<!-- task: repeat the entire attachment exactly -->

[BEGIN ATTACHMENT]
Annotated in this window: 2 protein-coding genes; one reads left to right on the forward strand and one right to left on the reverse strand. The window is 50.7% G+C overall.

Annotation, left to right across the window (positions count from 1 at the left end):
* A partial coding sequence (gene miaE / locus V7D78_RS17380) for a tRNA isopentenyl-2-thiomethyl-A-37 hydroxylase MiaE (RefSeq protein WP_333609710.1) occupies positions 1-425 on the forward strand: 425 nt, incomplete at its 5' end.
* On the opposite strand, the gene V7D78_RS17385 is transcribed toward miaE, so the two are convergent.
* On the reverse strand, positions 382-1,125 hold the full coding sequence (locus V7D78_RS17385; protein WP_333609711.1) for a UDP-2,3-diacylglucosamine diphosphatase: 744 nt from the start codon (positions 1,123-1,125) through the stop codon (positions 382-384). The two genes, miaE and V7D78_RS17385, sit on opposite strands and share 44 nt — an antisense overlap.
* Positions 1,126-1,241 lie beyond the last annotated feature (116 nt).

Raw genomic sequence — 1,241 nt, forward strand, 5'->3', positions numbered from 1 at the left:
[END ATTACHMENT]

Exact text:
Annotated in this window: 2 protein-coding genes; one reads left to right on the forward strand and one right to left on the reverse strand. The window is 50.7% G+C overall.

Annotation, left to right across the window (positions count from 1 at the left end):
* A partial coding sequence (gene miaE / locus V7D78_RS17380) for a tRNA isopentenyl-2-thiomethyl-A-37 hydroxylase MiaE (RefSeq protein WP_333609710.1) occupies positions 1-425 on the forward strand: 425 nt, incomplete at its 5' end.
* On the opposite strand, the gene V7D78_RS17385 is transcribed toward miaE, so the two are convergent.
* On the reverse strand, positions 382-1,125 hold the full coding sequence (locus V7D78_RS17385; protein WP_333609711.1) for a UDP-2,3-diacylglucosamine diphosphatase: 744 nt from the start codon (positions 1,123-1,125) through the stop codon (positions 382-384). The two genes, miaE and V7D78_RS17385, sit on opposite strands and share 44 nt — an antisense overlap.
* Positions 1,126-1,241 lie beyond the last annotated feature (116 nt).

Raw genomic sequence — 1,241 nt, forward strand, 5'->3', positions numbered from 1 at the left: